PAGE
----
The bee-eater would benefit from restored river banks. © A. Vorauer

Rivers in the Green Deal

The EU Commission has now presented its 2030 biodiversity strategy within the Green Deal. It stipulates quite challenging targets, such as the expansion of protected areas to at least 30% of European land and seas, as well as a restoration approach. The latter includes the target of restoring at least 25,000 kilometers of rivers. We welcome these guidelines; however, this only makes sense if the destruction of rivers is stopped at the same time. Otherwise, it would be like planting new trees but clearing old forests simultaneously. The planned construction of almost 9,000 new hydropower plants in Europe (5,740 of which in the EU) would likely destroy far more river kilometers than what will be gained through restoration. Important demands for the new biodiversity strategy are therefore:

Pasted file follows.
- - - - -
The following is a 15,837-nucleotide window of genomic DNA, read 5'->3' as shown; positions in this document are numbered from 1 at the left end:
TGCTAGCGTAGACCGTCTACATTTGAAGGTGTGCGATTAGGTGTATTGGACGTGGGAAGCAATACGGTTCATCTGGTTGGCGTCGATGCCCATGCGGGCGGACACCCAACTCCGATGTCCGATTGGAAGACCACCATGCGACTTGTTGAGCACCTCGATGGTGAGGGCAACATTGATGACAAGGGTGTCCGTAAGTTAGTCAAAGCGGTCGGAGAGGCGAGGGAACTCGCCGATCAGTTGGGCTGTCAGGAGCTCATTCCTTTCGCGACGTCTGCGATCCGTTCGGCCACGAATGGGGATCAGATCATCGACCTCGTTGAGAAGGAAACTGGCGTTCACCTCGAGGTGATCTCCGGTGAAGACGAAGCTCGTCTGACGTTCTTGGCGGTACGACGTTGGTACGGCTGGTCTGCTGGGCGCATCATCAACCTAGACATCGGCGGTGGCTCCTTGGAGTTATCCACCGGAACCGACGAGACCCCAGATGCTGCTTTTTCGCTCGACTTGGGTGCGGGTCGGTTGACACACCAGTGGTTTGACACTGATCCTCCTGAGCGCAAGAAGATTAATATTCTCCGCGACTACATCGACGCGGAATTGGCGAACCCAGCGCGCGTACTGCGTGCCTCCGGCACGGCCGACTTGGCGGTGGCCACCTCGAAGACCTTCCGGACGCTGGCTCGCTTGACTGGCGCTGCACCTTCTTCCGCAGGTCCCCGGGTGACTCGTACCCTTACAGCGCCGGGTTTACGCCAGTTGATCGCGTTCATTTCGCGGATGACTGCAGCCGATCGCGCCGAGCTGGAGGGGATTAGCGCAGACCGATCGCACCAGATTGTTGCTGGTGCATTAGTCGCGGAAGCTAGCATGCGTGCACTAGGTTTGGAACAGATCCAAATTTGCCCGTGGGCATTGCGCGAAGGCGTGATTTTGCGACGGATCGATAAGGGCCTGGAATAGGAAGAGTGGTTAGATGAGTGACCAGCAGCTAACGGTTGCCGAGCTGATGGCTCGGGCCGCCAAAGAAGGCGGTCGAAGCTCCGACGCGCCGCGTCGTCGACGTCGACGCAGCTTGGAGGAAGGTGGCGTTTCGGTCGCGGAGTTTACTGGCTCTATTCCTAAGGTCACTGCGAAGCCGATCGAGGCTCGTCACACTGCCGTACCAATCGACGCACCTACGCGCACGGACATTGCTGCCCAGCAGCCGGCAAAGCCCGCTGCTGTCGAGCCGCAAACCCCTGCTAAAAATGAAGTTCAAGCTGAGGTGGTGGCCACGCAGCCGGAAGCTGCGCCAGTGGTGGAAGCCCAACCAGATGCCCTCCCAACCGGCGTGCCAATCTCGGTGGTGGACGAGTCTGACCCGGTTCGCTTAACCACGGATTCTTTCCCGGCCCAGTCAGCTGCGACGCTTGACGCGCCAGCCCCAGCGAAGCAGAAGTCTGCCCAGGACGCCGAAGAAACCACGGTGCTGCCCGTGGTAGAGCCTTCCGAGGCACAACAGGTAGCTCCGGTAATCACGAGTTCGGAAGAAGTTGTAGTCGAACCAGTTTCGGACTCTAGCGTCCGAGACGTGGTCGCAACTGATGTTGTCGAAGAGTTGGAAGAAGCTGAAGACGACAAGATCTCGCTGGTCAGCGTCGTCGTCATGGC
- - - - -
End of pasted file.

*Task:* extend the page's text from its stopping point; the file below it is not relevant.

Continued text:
1. Protection of the last free-flowing river sections must be a top priority.
  2. The kilometers of restored river must be a net gain, meaning the must not be cancelled out by destroyed rivers kilometers. By 2030, we must have at least 25,000 kilometers more intact streams and rivers than we do today.